Thirty two years have I,
No longer young and fit and spry.
Thirty two years of laughing and lucking,
Considerably less of dancing and fucking.
Thirty two sounds very, very old,
I’ve learnt fortune does favour the bold.
These feet have been in quite a few places,
This brain has forgotten many faces.
These eyes are better than the ones I was born with,
The epic hangovers are no longer a myth.
Sleep only comes when I’m in my bed,
Not—alas carefree twenties!—on buses, planes or horse’s heads.
At thirty two, life makes you Plan,
Life Insurance? Marriage? Babies? A man?
Of assets, I have but a few,
A car, a cat, and you, and you, and you.
Thirty two years this December,
Thirty two years I’m happy to remember.
But it’s August, why now, why think, you ask,
After all, winter has yet to pass.
But when one’s thirty-one-th moves slowly into thirty two,
There’s ever so much planning one has to do.
Thirty one-and-a-half years have I,
Thirty-one-and-a-half, twenty-one-year-old-me, do I hear you sigh?
Age is just a number, a figurative concept,
But ultimately, something we all have to accept.
A couple of months ago, I posted this poem on Facebook. Okay, so it's not the world's best poetry, but it summed up what I was thinking about ageing. Ageing is weird. I started this blog at 22, and here I am, 10 years later, still trying to figure out the Meaning Of Life. Some things I have sorted, some things I know as truisms, but mostly, here I am, along with the rest of you, muddling my way along. I wrote a couple of books these last few years, and while I'm not the "acclaimed" author I longed to be by now, I know that writing is my thing, the thing I'm going to do for the rest of my life, while trends ebb and fall, critics come and go, and books may move beyond printed pages to meaning something else entirely. This will happen even if I don't win prizes or make a lot of money doing it. I always have my words and words will earn me a living, depending on who's buying.
On the other hand, as I'm summing up, I think of all the things I'm grateful for. This man, for example, the one sitting in front of me in his lungi, the one unexpected who became so entwined with my life that I now can't imagine one without him. Loving, when it's done right, is intimate enough to hearken to a family member, this guy is my partner, my boyfriend, my best friend and my brother all rolled into one--different roles for different days. Love, when it comes, is a slow feeling, a morning when all is okay with your world, an evening somewhere doing something perfectly mundane that suddenly is tinged with petrol-in-a-puddle rainbow colours, just because someone is holding your hand as you cross the street.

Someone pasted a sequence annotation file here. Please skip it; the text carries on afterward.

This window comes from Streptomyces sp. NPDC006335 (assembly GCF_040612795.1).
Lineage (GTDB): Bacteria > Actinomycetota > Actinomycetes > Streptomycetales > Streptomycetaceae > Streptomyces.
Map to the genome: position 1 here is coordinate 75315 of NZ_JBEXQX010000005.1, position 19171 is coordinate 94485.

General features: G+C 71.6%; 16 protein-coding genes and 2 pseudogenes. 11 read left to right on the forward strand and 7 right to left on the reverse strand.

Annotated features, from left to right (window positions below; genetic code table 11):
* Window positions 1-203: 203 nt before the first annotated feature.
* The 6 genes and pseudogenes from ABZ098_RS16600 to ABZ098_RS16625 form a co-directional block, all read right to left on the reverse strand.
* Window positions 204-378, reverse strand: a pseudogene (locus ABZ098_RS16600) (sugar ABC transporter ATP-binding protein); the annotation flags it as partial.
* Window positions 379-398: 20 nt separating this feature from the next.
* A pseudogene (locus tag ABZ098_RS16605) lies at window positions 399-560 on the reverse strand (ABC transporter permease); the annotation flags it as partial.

This is also the year I moved into the Flat of My Life, and since moving in, I haven't had a moment alone with it, which is oddly fitting, because the Flat of My Life is open and welcoming to all the people I love so dearly, and its rooms aren't meant to be hoarded by the single woman with her cat, but shared with a multitude of people. The dining table is suddenly "too small" for the largess on it, the rooms are full, all cupboards are occupied, and yet, there are pockets of the day when I can retreat to a corner and be by myself just to recharge. The cat has stopped trying to escape it, like he used to in my old house, which had such bad vibes I wanted to leave almost as soon as I moved in. He suns himself in the balcony, and has his little nooks and corners where he retreats, just as I do.
This is the year stuff changed slowly but for the better on the professional front. I like what I do, which is amazing, because it's the better half of my week just gone on doing what I do.
And in the world, which is greater than my own insular little life, this is the year people started talking about things: feminism became mainstream, politics affected my whole disaffected generation, you got a little scared of what you were putting on the internet, the world collapsed and it rebuilt, collapsed and rebuilt, so often that you skipped the headlines unless it really mattered to you, and still it continues: collapsing and rebuilding.
"What would you wish for, if you could wish for one thing?"